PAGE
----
On Judging Management-Character:
- Strong Track record of Shareholder Friendliness (or a Self-Serving Bias): “It is not from the benevolence of the butcher, the brewer, or the baker that we expect our dinner but from their regard to their own interest,” said Adam Smith in The Wealth of Nations. The power of self-interest in business and economics is, of course, well established. Management character is best judged in the proxy statement – what do they pay themselves and how? Is their financial self-interest truly aligned with mine as a shareholder? Ask: “Would I want to become the second partner with this CEO in a 2-person partnership?”
- Strong Track record of Integrity (either of Honesty or Fraud): Never expect to make a good deal with a bad person. When a manager puts his hands in shareholders’ pockets once, he’s much more likely to do so again.
- Of Humility: I prefer a manager having “lots of steak and little sizzle.” Better yet one who believes “the steak IS its own sizzle”. If he has the first, why would he need the second?
- Of Conservatism: If we visit a fan manufacturer in Texas and the CEO meets us at the airport in his Lexus, spends five hours with us and then takes us to dine out to an expensive restaurant, that is suggestive of somebody who isn’t as prudent as we would like.
Candid Communication: Transparent, admits mistakes. How management recognizes and communicates its mistakes is very revealing.
On Judging Management-Performance:
- Strong Track record of Achievement. Both Operational and Capital- Allocation. “You can usually pick out the empire builders simply by asking how they allocate capital – they tend to have a hard time zeroing in on a concrete answer.” – Warren E. Buffett
- A focus on the business, not the share price. “The first question I ask is: Does the owner love the business or does he/she love the money? It’s very easy to tell the difference.” – WEB
- Of Jockeys and Horses:
1. “Invest in a business that an idiot can run. Someday one will” – WEB.
2. “When a management team with a reputation for brilliance joins a business with poor fundamental economics, it is the reputation of the business that remains intact.” – WEB. Choosing a good jockey is important but choose a good horse first. The world’s greatest jockey on a nag is not going to win.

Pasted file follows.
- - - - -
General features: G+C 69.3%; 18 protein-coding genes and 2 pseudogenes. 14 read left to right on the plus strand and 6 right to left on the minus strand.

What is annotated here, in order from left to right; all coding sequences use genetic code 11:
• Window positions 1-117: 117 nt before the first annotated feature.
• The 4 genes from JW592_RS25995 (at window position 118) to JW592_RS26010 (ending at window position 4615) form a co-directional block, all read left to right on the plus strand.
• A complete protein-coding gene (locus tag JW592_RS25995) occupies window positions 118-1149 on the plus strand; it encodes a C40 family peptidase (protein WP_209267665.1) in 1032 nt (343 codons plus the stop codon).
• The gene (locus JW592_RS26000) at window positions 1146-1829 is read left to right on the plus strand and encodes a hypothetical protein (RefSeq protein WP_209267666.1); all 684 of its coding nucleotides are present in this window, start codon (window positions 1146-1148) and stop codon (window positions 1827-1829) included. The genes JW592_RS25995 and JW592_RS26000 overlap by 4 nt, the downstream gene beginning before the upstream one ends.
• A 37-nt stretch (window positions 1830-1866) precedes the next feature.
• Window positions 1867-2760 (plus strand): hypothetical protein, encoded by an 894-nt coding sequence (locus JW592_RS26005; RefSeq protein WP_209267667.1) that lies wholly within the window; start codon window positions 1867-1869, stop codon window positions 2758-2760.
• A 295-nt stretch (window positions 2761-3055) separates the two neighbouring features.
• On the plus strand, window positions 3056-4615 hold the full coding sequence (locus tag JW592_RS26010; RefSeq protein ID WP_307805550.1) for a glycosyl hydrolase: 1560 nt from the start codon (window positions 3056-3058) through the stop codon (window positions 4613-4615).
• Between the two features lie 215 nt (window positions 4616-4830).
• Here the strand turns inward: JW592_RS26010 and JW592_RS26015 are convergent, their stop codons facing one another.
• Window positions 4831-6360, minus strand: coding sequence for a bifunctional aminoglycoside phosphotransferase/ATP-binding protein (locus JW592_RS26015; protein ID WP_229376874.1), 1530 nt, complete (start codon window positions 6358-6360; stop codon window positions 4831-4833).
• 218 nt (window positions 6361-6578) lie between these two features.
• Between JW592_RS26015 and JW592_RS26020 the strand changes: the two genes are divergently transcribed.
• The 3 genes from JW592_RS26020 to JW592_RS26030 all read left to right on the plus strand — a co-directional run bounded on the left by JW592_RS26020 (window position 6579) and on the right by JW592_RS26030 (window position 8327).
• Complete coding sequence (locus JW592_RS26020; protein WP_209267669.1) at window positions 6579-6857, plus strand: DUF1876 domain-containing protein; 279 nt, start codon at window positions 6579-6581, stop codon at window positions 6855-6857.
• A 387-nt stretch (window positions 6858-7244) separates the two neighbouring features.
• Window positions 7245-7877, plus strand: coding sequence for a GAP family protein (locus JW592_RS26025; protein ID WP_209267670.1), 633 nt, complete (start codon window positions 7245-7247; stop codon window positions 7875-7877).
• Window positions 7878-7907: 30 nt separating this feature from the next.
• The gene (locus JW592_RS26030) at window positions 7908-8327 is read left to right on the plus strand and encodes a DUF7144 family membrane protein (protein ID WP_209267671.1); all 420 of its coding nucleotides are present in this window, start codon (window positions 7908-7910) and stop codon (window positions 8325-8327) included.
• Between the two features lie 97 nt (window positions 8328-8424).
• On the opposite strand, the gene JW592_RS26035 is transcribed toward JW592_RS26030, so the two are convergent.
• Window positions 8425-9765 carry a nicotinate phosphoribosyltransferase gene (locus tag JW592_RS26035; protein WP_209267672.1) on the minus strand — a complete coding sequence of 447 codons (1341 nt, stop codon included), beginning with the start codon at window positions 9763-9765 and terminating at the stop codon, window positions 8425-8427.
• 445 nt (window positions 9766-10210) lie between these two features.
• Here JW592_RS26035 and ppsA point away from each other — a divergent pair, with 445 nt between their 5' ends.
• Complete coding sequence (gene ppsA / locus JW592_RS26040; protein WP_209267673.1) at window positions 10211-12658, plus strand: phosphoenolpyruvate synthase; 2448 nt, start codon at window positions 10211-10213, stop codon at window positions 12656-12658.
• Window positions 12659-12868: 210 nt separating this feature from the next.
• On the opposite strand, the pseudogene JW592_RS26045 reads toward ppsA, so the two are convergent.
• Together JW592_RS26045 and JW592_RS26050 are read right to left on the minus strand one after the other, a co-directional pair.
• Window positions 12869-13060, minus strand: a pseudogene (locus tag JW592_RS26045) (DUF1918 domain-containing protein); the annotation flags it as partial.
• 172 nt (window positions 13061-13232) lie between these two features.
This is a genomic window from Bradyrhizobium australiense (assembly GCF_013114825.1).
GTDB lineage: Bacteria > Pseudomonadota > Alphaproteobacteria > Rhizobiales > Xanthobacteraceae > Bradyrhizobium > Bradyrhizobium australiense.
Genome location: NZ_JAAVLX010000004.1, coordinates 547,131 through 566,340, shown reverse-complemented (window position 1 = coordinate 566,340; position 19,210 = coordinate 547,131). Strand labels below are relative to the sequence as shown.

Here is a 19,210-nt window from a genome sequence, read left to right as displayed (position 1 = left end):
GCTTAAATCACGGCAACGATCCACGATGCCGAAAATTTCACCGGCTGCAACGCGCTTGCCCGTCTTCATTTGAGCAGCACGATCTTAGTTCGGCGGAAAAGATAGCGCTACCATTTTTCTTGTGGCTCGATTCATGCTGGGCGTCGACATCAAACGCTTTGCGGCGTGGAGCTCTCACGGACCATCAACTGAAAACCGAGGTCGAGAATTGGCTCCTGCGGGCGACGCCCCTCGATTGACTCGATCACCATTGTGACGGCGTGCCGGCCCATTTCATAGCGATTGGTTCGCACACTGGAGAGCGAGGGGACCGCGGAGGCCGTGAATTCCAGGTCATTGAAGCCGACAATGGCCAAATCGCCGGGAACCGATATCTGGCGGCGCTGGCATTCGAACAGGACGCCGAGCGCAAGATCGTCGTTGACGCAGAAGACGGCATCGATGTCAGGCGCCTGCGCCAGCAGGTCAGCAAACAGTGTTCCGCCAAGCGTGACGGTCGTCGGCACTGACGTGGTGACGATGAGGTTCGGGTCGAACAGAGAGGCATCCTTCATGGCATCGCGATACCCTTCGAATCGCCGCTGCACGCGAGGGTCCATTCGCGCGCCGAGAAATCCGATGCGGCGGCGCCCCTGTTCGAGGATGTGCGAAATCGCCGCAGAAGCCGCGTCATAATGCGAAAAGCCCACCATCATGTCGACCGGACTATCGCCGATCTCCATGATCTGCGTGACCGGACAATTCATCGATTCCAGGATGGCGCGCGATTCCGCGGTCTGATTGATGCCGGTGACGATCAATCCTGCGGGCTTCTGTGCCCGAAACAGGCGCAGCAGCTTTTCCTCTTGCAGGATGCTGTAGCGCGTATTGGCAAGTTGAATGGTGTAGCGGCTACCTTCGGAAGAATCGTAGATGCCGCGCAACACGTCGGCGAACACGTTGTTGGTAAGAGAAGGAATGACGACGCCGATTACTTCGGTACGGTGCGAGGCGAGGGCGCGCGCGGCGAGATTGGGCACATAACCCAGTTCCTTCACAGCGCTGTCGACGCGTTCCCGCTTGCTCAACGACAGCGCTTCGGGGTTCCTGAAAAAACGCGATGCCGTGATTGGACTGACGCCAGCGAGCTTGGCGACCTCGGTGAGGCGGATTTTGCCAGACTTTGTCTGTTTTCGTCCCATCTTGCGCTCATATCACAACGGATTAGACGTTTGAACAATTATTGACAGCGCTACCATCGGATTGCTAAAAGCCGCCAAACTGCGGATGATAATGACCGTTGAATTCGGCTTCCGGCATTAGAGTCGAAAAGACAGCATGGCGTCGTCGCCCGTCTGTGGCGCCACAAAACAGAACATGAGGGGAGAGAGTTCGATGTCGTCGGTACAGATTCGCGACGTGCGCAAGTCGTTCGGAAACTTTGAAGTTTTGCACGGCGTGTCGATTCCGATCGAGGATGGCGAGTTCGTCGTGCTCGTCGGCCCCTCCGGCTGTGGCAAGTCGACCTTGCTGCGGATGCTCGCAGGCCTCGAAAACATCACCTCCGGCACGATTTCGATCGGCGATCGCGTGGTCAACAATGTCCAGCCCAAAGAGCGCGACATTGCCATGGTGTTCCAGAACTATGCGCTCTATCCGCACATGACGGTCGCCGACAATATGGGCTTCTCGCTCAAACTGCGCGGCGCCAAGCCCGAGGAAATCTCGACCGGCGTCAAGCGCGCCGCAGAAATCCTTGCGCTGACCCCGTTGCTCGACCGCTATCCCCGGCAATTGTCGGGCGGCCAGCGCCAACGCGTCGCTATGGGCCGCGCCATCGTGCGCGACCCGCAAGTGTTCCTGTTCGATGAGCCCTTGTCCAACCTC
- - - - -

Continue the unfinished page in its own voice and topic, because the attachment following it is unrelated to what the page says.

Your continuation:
3. With Deep-Value plays, a competent management is sufficient. You need someone who won’t screw up the asset values. With Moat-plays, a first-rate management is vital. You need people possessing great capital allocation skills.
More On Judging Management-Performance:
A most important question for a shareholder and the board to ask any CEO is: “How do you measure the ways in which you are successful in running your business?”
Not surprisingly, we hear answers like:
- increase share price
- incorporate goals established in conjunction with the board
- accomplishments relating to customers and employees and the community and the shareholders
Few ever answer that they measure their success by the “growth in per-share economic value”. What then is “economic value” and how do we measure it? Look at the opening pages of a Berkshire Hathaway annual report, and what do we see? We see a record of “growth in (tangible) book value per share” for 40 years. 40 years! At Berkshire that number, is 20% a year for 40 years. Here is WEB on this point:
“Charlie and I measure our performance by the rate of gain in Berkshire’s per-share intrinsic business value. If our gain over time outstrips the performance of the S&P 500, we have earned our paychecks. If it doesn’t, we are overpaid at any price. We have no way to pinpoint intrinsic value. But we do have a useful, though considerably understated, proxy for it: per- share book value. This yardstick is meaningless at most companies. At Berkshire, however, book value very roughly tracks business values. That’s because the amount by which Berkshire’s intrinsic value exceeds book value does not swing wildly from year to year, though it increases in most years. Over time, the divergence will likely become ever more substantial in absolute terms, remaining reasonably steady, however, on a percentage basis as both the numerator and denominator of the business-value/book-value equation increase.” – BRK Letter to Shareholders, 2011
Growth in economic value per share then is the holy grail of judging the performance of any capitalistic enterprise. Intrinsic Value/share or Book-value/ share or Tangible BV/share may all possibly serve as useful proxies depending on the business.
– Husain Kothari
13th January, 2013